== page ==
Because it’s not bad enough that only 14% of the entire population is getting SNAP benefits. The USDA has to go out and push hard to raise the numbers. Everybody, sign up now! Get yours today! Everybody wins, nobody loses! Don’t worry, we’ll just Tax The Evil Rich™ a bit harder to pay for it. Or borrow a few more trillion from Red China.


Posted by Drew458   United States  on 06/29/2012 at 02:05 PM   
Filed Under: • Government •  
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A Right Cock Up

No No No, I’m A Banger, get it; not a bang ‘er


Thank God the mayor of Louth isn’t named Richard Smalls

Mad-cap mayor’s sausage costume mistaken for giant penis as she welcomes Olympic torch

Mad-cap Mayoress Jill Makinson-Sanders was left feeling a right silly sausage when she welcomed the Olympic torch wearing this costume which was mistaken for a giant penis.

Unsuspecting Jill, 61, wore the naughty novelty costume to promote the famous Lincolnshire sausage when the Olympic flame came to her sleepy town.

Instead of donning her traditional mayoral chain and robes to greet the torch, the councillor dressed up in an 8ft-tall pink costume which was supposed to represent the great British banger.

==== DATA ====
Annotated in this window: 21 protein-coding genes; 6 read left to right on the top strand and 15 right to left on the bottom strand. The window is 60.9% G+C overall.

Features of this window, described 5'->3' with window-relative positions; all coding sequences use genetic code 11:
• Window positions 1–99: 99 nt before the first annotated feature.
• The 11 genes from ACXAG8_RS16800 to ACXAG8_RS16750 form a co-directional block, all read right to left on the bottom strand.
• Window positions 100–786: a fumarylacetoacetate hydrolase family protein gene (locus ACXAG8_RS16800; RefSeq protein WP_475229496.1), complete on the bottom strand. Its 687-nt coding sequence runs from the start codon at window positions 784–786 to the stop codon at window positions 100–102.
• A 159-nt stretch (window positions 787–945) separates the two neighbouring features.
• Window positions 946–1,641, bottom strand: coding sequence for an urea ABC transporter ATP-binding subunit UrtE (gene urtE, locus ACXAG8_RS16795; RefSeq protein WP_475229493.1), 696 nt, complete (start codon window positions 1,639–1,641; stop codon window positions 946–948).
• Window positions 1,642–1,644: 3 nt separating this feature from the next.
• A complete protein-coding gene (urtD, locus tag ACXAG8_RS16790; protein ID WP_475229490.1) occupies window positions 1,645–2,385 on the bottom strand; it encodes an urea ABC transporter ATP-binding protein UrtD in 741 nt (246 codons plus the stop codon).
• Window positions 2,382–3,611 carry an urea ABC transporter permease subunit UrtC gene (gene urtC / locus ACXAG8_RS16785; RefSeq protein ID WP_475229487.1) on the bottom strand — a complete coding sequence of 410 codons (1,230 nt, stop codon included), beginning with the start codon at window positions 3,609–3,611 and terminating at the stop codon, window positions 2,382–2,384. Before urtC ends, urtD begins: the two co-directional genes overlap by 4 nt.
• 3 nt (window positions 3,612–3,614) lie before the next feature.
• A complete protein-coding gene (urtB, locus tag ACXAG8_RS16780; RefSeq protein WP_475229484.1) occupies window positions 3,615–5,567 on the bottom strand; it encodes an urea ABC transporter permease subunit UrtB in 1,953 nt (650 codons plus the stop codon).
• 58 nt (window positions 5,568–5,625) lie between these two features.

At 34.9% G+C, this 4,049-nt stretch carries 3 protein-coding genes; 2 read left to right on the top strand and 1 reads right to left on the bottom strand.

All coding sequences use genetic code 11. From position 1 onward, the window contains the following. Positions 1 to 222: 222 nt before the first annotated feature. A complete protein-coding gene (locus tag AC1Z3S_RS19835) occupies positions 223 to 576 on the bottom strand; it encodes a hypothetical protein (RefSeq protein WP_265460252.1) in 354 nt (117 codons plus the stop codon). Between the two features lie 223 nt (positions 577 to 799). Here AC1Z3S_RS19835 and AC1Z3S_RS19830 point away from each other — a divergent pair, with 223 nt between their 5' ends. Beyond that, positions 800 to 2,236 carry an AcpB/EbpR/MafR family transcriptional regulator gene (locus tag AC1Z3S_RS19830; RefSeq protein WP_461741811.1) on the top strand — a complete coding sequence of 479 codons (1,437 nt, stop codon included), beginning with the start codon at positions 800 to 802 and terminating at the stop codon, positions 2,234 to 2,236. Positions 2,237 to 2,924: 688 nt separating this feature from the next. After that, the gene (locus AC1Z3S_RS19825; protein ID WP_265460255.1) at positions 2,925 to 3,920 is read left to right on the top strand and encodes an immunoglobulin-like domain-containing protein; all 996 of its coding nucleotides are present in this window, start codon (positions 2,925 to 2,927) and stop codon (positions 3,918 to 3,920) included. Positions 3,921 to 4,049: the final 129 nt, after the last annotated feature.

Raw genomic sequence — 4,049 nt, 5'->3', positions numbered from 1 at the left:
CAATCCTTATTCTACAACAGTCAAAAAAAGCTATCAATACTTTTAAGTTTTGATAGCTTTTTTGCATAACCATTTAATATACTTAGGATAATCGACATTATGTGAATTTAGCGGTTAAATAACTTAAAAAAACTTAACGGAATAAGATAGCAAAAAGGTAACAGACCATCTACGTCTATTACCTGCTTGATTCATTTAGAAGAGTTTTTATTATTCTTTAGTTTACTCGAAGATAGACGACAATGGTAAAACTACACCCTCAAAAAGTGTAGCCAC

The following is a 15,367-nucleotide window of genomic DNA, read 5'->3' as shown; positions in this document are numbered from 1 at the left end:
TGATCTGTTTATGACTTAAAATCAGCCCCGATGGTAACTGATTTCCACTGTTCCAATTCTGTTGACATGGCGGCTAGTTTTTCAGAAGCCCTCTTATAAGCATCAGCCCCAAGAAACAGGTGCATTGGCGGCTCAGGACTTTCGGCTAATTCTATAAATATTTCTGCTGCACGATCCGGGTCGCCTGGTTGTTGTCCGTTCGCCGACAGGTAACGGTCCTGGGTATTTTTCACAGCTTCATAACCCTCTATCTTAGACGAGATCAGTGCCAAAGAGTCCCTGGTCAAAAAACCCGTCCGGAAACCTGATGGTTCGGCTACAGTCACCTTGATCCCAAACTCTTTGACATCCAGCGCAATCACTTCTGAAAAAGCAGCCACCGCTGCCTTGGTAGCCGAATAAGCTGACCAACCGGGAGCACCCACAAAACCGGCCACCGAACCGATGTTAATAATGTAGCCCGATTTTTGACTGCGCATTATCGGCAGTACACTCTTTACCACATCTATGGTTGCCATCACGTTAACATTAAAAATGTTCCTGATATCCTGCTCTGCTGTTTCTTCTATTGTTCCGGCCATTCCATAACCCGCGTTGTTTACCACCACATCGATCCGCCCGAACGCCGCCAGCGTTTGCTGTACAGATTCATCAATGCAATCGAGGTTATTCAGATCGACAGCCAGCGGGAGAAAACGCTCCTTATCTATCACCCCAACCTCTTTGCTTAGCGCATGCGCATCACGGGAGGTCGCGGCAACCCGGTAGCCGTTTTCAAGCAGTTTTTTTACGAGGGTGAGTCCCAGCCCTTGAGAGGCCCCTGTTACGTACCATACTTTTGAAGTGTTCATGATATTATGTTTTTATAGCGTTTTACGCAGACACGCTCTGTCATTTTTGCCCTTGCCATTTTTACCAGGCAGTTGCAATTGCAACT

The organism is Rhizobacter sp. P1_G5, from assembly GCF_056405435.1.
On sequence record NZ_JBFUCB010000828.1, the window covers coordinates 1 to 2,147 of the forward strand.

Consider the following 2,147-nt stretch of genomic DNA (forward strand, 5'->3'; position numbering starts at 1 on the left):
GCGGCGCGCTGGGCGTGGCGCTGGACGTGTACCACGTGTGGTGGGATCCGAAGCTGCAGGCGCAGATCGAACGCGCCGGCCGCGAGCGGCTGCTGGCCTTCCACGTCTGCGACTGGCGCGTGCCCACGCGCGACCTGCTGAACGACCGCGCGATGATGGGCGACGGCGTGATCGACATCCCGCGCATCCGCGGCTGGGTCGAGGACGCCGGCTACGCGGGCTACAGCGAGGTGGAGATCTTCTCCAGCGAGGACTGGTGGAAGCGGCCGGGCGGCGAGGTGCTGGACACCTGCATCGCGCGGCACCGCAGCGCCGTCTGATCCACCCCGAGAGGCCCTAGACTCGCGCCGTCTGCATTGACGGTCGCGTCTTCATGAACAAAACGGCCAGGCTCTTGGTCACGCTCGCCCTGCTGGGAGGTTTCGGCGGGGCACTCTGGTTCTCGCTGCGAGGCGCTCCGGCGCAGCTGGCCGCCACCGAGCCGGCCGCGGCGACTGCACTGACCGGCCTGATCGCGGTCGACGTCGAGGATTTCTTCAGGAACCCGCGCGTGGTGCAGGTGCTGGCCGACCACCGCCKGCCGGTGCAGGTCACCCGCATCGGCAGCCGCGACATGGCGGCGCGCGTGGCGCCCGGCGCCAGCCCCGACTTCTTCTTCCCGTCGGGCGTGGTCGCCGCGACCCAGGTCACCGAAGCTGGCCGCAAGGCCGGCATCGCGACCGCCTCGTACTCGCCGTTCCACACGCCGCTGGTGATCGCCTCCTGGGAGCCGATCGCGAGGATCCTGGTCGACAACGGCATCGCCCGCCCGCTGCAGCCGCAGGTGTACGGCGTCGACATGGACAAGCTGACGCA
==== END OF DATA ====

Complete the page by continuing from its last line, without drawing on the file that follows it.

But stunned residents of Louth gasped in horror on Wednesday as dozens claimed she looked more like a giant phallus.

Mum-of-two Sandra Ellington, 38, said: “She probably thought she was being quite fun and quirky - but it backfired a little bit.

“People couldn’t take their eyes off her because it looks so rude - her outfit certainly gained a few titters among the crowd.

“It’s something you’d expect to see on a stag-do - not being worn by a respectable mayor.

“She didn’t carry the torch but when you saw her running down the street by the torch relay team nearby it really looked like she was wearing something obscene.”

No word on whether her honor the mayor was hosting two fancy dress after-parties to mark the occasion. Certainly once you’ve seen a ... sausage ... like this, you know both the following balls will be tremendous.

I can’t find Louth on the map. I wonder if it’s right next door to Devizes*? 

See More Below The Fold


Posted by Drew458   United States  on 06/29/2012 at 01:44 PM